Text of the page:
Red Hat Bugzilla – Bug 72852
mkpasswd does not work with yppasswd
Last modified: 2007-11-30 17:10:30 EST
From Bugzilla Helper:
User-Agent: Mozilla/5.0 (X11; U; Linux i686; en-US; rv:0.9.9) Gecko/20020513
Description of problem:
The mkpasswd does not work on the NIS server. Here is why:
1. On line 16 and 17 of mkpasswd it refers to /bin/yppasswd.
yppasswd is in /usr/bin so it is not found.
2. Ok we change the lines. When yppasswd runs as root it does not work the
way passwd runs as root. The latter only asks for the new passwd to be
typed twice. yppasswd required the root passwd to be entered before
the new passwds are entered. In mkpasswd lines 193 and following the
appropriate passwd changing program is called. But the mkpasswd script
at that point has no provision for entering the root passwd so the
mkpasswd script fails.
Version-Release number of selected component (if applicable):
Steps to Reproduce:
1.Have NIS running and yppasswd to be used to change passwd. ypbind is also
running on the server
2.su - [on server]
Actual Results: Failed preliminary check by password service
Expected Results: the passwd of the user named should be changed and the passwd
used should be displayed on the screen.
Note however that when mkpasswd runs it does not find yppasswd so
it is passwd that is actually used. We can get expected results by stopping
ypbind since mkpasswd username will work if it is not running
since agin it is passwd username not yppasswd username that is actually running.
I can't figure out why yppasswd run as root should require you to enter the root
mkpasswd is totally insecure and should be completely removed from
the distribution. I've posted a bug report about this before, but
it possibly has been closed WONTFIX or something (I dunno). The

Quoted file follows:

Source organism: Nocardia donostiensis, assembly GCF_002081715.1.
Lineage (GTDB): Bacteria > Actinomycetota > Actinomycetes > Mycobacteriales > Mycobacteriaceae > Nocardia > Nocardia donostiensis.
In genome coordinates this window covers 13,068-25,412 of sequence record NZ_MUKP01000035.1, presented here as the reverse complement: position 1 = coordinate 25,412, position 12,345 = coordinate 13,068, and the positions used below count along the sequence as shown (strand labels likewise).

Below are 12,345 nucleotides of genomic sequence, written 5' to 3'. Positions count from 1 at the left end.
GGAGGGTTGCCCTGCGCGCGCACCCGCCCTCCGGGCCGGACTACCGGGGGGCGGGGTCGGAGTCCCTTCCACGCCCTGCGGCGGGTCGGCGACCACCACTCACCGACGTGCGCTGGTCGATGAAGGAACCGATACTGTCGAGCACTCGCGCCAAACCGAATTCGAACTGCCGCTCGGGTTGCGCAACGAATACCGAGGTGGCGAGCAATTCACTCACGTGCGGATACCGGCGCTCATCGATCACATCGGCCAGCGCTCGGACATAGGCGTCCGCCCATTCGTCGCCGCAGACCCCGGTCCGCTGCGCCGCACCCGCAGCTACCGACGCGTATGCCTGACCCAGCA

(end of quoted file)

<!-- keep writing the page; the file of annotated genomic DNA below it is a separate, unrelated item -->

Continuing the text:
program is NOT truely random.
It has a period of around 31000, and will only generate about that
many random passwords. In a very short period of time, one person
on one computer can brute force attack a system which is using
mkpasswd to generate passwords.
A search of all bugzilla bug reports for "mkpasswd" should turn up
my report, and my script of proof for the above statements.
Here is the original bug report:
It claims it is fixed now. I don't know what version as it is not
indicated. I'll test the latest version however, and see how
truely random it is.
Havill's expect-5.32.2-random.patch is still in
(has been since Jul 19 2001). So perhaps it is
I just tested RHL 8.0 mkpasswd and it generated passwords for 2.5 hours in
a forkbomb. ;o) It was hard to get out of the accidental forkbomb but
I eventually did. ;o)
Results: 418260 passwords generated, and 418260 were unique
In other words, no password was ever duplicated in over 418260 attempts.
I'd have to leave this going all night long to get better testing, but
I have a feeling it is much more secure now.
Cool. Thank you for your testing. :)
Don't suppose it is any better in newer versions of expect?
It is frustrating to take so long to get any definitive response for
this problem. makpasswd in RH 9 still uses yppasswd as a default with
the same problem. However, there is a parameter to change it to use
passwd. The locations of passwd and yppasswd are still wrong in the
script. With all these changes it still hangs up to 20% of the time in
an environment where mkpasswd is in a script that can be run by more
than one person and protected by the lockfile command. So mkfile is
still a problem.
Sorry for leaving this so long.
My only concern if that since yp-tools seems to be installed by
default, fixing this will break mkpasswd for people not using
nis but with yp-tools installed. Perhaps it would be better to
have two separate scripts: one for passwd and one for yppasswd?
I don't use yppasswd myself, but if you are able to generate a
mkyppasswd script I think I can add it to the expect package.
I have sent upstream a patch that asks the user for root's password if
yppasswd is used.
I agree with comment #8 that using yppasswd by default is not desirable,
so not fixing the path in mkpasswd is probably better.